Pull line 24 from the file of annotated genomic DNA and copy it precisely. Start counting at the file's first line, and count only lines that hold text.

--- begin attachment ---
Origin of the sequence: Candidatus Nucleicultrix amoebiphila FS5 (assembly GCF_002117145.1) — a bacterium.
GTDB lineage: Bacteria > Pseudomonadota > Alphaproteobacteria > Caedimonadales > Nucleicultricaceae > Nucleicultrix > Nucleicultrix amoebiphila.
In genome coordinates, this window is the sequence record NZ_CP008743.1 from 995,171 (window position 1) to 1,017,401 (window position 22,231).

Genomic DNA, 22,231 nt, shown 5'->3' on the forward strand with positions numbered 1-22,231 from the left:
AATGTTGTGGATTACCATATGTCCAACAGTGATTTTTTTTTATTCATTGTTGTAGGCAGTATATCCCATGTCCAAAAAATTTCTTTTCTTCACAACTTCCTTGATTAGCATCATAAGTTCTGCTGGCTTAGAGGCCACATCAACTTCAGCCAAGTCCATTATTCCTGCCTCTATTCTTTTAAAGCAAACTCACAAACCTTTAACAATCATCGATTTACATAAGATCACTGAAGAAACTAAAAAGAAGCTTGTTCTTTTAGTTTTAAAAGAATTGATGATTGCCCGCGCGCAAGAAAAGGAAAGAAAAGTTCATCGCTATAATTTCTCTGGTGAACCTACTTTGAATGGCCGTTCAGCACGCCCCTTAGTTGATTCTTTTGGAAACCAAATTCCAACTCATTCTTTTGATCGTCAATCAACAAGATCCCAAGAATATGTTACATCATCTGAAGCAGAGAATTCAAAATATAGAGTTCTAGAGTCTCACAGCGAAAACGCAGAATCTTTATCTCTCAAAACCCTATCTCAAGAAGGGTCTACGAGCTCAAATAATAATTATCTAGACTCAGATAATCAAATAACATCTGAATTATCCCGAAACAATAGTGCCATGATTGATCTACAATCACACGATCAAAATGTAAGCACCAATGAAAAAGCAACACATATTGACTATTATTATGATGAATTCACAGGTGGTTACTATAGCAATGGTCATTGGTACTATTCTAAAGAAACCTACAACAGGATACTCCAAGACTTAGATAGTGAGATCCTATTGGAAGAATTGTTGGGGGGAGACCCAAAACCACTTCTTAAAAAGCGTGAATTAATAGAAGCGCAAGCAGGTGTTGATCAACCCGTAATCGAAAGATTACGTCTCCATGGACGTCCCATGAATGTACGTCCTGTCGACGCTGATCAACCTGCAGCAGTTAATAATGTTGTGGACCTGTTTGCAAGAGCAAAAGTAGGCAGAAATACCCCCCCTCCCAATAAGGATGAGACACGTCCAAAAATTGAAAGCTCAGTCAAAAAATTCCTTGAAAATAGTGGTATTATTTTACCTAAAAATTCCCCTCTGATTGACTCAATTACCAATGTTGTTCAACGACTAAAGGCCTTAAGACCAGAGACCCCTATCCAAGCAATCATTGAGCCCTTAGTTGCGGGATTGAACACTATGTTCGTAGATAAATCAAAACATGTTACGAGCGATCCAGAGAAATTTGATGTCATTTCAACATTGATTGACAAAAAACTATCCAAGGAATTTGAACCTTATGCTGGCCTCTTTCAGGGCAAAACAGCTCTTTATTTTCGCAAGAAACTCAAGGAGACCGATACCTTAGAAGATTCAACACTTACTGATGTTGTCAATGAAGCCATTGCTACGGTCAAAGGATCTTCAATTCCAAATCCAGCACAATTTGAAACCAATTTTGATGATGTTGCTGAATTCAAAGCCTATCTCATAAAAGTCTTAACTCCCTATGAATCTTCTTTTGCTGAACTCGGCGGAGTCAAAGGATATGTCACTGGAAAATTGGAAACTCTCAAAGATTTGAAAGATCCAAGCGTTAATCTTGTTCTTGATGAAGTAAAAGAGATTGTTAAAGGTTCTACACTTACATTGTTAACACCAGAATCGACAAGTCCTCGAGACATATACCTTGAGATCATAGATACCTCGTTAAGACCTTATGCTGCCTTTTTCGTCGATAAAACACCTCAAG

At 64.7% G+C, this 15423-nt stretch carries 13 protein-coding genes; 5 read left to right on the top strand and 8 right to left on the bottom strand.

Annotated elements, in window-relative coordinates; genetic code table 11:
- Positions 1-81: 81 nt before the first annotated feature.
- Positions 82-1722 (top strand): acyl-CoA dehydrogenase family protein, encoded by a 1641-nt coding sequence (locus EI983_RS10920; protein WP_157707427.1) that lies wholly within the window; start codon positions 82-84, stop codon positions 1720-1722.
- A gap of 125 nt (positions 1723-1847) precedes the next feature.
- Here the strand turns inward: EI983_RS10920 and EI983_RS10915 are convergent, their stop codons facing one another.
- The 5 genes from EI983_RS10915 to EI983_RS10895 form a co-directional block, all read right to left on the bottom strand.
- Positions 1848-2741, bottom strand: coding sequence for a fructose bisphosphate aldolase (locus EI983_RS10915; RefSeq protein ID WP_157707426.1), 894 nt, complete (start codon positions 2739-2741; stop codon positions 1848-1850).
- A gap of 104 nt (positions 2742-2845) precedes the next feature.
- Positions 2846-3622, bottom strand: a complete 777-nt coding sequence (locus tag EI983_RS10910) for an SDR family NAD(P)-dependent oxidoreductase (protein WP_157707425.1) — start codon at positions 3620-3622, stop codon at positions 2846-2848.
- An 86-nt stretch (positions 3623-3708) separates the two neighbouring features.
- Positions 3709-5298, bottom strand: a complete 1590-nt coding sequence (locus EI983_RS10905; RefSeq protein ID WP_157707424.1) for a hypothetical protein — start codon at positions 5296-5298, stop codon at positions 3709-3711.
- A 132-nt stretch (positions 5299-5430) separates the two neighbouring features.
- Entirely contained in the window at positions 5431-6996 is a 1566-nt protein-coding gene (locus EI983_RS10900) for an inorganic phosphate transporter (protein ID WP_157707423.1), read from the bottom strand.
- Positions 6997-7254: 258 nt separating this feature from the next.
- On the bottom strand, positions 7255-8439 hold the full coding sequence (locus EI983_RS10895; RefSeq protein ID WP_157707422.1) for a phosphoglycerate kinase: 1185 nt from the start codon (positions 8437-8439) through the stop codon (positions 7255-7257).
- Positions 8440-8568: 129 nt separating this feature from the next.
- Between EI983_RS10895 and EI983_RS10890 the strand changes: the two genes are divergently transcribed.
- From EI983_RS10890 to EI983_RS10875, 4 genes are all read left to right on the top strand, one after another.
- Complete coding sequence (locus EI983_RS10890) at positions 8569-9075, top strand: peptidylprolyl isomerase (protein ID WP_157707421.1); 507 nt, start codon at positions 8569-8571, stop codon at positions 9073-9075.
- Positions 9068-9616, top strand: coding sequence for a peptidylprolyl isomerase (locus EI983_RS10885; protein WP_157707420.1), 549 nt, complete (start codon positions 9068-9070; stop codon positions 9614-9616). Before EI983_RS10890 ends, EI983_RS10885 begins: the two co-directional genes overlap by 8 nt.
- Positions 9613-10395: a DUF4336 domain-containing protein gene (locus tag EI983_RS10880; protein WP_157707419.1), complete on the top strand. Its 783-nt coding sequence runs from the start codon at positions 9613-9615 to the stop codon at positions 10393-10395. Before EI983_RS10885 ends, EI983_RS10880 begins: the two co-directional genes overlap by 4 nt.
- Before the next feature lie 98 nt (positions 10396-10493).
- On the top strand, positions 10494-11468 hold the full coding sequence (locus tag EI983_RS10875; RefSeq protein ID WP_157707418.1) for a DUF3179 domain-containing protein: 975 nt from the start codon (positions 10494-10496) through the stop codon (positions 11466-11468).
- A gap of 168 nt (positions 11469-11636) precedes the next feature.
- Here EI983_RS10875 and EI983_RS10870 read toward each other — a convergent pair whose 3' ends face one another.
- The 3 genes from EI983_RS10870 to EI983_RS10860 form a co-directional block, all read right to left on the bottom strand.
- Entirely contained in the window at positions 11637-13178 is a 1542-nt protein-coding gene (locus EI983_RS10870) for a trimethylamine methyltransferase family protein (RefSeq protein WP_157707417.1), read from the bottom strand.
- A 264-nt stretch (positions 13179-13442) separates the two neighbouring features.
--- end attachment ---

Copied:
- From EI983_RS10890 to EI983_RS10875, 4 genes are all read left to right on the top strand, one after another.